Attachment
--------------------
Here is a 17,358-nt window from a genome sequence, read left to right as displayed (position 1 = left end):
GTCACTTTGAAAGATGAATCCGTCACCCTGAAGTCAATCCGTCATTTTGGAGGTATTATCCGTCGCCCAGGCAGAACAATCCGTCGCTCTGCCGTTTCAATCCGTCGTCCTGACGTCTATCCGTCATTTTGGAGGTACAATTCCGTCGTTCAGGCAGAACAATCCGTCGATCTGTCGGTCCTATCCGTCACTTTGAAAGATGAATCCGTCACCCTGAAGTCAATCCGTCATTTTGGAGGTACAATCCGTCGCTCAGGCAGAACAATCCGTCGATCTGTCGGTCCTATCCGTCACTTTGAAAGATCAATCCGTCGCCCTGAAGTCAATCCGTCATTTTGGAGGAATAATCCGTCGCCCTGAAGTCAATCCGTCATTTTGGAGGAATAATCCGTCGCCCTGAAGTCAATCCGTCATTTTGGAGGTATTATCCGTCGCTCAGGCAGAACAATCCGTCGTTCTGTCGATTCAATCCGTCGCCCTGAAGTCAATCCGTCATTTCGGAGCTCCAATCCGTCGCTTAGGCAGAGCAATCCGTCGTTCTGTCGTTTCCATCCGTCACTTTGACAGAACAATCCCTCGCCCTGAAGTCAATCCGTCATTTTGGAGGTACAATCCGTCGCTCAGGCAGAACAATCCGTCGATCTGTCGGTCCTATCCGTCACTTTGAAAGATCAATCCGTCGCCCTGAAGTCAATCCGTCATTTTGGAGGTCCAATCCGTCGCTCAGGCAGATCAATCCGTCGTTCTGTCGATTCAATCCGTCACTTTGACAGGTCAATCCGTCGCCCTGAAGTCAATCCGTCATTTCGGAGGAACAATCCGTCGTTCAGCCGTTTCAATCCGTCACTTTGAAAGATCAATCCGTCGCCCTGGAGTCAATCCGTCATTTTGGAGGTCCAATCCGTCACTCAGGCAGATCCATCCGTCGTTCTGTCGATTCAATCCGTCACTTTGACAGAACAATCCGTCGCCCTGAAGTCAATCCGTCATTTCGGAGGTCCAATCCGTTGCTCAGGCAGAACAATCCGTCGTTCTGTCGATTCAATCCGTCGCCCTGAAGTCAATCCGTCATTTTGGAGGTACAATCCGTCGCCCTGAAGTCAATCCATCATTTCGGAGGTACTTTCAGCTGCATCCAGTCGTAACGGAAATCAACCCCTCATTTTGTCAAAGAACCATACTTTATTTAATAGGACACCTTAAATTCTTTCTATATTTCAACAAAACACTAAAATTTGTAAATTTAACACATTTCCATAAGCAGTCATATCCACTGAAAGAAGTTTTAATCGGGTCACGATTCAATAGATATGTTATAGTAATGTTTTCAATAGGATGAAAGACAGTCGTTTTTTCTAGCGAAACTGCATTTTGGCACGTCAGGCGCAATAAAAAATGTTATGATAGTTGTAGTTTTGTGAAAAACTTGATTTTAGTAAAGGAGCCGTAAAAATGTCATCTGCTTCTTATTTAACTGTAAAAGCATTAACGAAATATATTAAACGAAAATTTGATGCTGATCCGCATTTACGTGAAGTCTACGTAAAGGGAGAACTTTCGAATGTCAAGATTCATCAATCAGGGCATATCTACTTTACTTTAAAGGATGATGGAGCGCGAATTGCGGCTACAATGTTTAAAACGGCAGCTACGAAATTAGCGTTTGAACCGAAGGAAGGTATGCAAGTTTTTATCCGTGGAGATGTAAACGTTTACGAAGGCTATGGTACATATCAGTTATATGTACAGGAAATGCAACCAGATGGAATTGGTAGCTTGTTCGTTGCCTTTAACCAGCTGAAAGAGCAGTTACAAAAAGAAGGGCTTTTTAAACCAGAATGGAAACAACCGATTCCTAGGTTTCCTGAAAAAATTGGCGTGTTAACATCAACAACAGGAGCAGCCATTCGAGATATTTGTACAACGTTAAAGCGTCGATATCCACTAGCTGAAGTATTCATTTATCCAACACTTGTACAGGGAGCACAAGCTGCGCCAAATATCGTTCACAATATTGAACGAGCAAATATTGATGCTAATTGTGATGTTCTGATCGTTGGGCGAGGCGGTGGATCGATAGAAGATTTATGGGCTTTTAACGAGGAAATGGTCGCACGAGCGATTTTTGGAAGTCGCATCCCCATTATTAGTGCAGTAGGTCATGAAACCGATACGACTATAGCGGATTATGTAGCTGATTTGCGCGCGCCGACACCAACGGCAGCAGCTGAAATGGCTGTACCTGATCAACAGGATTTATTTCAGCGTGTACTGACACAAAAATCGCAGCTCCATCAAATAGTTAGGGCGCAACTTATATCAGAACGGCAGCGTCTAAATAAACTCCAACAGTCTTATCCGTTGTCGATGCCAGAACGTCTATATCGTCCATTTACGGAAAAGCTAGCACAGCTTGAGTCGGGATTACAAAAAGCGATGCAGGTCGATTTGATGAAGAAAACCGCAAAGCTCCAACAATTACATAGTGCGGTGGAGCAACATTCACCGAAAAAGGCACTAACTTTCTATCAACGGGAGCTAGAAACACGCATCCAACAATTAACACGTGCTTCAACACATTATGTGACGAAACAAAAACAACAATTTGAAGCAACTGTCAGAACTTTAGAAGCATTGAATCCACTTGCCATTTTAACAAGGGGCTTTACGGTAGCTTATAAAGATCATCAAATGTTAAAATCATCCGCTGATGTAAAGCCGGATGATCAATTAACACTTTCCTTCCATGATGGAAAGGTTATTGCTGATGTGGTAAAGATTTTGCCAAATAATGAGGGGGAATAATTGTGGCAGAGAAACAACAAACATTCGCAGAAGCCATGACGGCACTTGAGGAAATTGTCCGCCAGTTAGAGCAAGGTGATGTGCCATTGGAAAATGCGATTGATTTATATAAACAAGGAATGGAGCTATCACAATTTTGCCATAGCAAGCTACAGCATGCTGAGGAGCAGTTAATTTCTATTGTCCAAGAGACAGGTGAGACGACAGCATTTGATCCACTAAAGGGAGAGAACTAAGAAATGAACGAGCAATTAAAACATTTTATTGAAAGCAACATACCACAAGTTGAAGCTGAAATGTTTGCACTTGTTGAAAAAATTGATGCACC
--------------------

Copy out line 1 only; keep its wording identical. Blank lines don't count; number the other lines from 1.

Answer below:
Here is a 17,358-nt window from a genome sequence, read left to right as displayed (position 1 = left end):